People who seek out romance have to dodge dating fraudsters at every age, but seniors are at particular risk for a few types of costly dating scams. The over-60 crowd makes up the majority of so-called “sweetheart scam” victims, and these senior dating schemes cost Americans more than $190 million in 2015. If you or your parents are dating online, here’s what you need to know to “swipe right” without getting your savings swiped by a con artist.
If he or she seems too good to be true…
The classic sweetheart scammer targets recently widowed or divorced adults in their 50s and older, tries to quickly win their trust and affection by seeming like an ideal match, and then starts asking for money. To be sure, there are plenty of legitimate date-seekers online, but dating scams are a problem worldwide.
The University of Texas at Austin’s Center for Identity lists several red flags for dating scams. Beware if the person you’re talking with online:
- Is interested in everything you say you’re interested in.
- Claims to have strong feelings for you after just a few email conversations.
- Wants to come visit you, but there’s an emergency that requires you to wire funds so they can make the trip.
- Has only professional photos, no everyday snapshots with friends.
- Won’t use a video chat service like Skype or FaceTime to talk with you.
Other red flags for senior dating scams include:
- Asking for money online for any reason.
- Always having an excuse not to meet in person.
- Asking to move the conversation from the dating site to your phone, to get around dating site rules.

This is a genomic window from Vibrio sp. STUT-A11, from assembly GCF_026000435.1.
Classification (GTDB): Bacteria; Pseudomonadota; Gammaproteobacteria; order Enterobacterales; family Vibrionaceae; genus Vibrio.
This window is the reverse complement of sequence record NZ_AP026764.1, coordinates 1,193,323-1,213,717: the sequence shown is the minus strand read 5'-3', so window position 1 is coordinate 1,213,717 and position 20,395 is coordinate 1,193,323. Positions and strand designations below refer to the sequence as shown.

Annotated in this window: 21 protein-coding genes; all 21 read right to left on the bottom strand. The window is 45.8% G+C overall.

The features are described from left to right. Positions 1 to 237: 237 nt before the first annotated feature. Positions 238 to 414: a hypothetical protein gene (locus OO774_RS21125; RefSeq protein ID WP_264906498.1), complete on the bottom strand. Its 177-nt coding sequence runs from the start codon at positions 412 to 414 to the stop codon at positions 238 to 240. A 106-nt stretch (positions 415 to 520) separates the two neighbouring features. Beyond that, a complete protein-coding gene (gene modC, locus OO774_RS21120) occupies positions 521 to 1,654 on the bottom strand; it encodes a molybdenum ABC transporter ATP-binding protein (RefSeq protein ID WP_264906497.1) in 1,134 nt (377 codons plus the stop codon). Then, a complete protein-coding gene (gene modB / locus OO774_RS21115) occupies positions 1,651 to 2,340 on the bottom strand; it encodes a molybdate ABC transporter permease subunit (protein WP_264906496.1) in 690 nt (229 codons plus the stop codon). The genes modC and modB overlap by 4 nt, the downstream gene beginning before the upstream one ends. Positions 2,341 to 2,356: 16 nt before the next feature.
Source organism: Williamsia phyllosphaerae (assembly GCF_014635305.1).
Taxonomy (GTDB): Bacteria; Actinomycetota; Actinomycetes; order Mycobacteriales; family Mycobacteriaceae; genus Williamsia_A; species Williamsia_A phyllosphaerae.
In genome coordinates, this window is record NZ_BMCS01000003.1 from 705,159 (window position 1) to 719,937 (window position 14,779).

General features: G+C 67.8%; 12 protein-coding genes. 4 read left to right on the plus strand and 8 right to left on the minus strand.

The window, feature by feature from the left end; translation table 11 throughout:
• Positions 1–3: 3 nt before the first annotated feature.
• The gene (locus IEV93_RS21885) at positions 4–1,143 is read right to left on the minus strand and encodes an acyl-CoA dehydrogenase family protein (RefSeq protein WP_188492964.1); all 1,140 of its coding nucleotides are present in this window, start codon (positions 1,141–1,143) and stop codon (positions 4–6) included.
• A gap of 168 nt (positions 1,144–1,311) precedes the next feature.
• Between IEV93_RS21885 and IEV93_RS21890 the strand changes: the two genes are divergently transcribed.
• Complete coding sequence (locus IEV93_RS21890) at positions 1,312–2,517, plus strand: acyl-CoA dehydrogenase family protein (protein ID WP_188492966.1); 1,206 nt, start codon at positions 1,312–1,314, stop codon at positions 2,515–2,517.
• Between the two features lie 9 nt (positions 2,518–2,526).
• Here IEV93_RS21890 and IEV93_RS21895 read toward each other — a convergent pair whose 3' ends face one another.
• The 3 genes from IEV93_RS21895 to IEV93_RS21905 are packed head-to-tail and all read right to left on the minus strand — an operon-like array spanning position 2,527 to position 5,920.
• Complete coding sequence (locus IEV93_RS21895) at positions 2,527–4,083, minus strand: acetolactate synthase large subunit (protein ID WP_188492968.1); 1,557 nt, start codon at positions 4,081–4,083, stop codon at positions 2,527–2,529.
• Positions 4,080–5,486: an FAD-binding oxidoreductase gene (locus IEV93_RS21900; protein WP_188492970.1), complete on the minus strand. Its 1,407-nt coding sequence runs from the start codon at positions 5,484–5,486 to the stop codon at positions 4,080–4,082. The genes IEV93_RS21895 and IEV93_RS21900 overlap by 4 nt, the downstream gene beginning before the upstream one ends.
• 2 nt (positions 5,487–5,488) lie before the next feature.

- A large age gap between you and your online suitor. How likely is it that a twenty-something young adult is falling in love with a 60-something? It’s possible, but not likely.
- Staged-looking profile photos that include lots of “money” props like designer handbags, sports cars, or scenery at expensive resorts.
In-person dating safety for seniors
If you do find someone you click with online who doesn’t raise scam flags and who is willing and able to meet with you in person, experts recommend keeping your guard up. These in-person dating safety rules apply to people of all ages:
- Do some research before you meet your date. At the very least, search their name on Google to see if they’ve been in the news for crimes or scams.
- Meet in a public place.
- Don’t give out too many personal details too early in the relationship, such as your home address and phone number. (Some savvy daters keep a separate phone number just for dating.)
- Make sure a friend knows where you’re going and who you’re meeting. Have them call you to check in during the date (which can also give you an excuse to leave if things aren’t going well).
- Watch your drink, and go easy on alcohol consumption.
- Have your own ride home.
If all of this seems like a lot of work, remember that online dating can work for seniors. And more seniors are going online for dates. By 2016, the number of 55-and-up dating site users had doubled from just three years before. According to Pew Research, 12% of these seniors were using online and mobile dating tools last year.